Yes, if you’re going to be shot, it’s safer to be naked, in a way, says this study:
“Clothing increases the risk of indirect ballistic fractures,” David C. Kieser, Debra J. Carr, Sandra CJ Leclair, Ian Horsfall [pictured here], Jean-Claude Theis, Michael V. Swain, and Jules A. Kieser, Journal of Orthopaedic Surgery and Research, vol. 8, no. 1, 2013, pp. 1-7. (Thanks to investigator Ivan Oransky for bringing this to our attention.) The authors insist:
Methods: Twenty-five fresh red deer femora embedded in ballistic gelatine were shot with varying distances off their medial cortex with a 5.56 × 45 mm North Atlantic Treaty Organization (NATO) bullet while being filmed with a slow-motion video. We compared the effect of two different gelatine depths and the effect of denim cloth laid onto the impact surface of the moulds.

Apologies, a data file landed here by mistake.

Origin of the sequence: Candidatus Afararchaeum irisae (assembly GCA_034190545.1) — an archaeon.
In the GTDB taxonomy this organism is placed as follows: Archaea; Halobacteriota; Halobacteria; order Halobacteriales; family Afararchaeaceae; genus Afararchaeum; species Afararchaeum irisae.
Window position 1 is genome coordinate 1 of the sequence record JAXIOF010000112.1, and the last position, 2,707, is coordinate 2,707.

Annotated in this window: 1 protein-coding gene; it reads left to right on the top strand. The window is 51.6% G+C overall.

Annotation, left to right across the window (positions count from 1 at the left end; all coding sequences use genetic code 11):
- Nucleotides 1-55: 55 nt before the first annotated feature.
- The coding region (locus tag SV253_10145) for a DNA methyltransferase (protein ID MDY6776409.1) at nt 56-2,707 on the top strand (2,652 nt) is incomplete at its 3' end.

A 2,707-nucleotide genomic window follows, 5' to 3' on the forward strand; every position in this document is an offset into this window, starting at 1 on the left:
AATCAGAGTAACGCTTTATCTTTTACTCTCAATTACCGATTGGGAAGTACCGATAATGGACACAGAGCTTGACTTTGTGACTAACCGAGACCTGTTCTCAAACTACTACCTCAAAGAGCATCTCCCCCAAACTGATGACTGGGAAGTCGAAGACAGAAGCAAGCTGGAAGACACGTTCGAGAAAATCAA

Results: Bullet passage in thinner moulds failed to cause fracture because the bullet exited the mould before a large expanding temporary cavity was produced. Clothing dramatically altered the size and depth of the expanding cavity, as well as increased lateral pressures, resulting in more severe fractures with greater bullet distances from the bone that can cause fracture.
Conclusions: Clothing increases the risk of indirect fracture and results in larger, more superficial temporary cavities, with greater lateral pressures than are seen in unclothed specimens, resulting in more comminuted fractures.
BONUS: Co-author Horsfall is also known for his work with knives.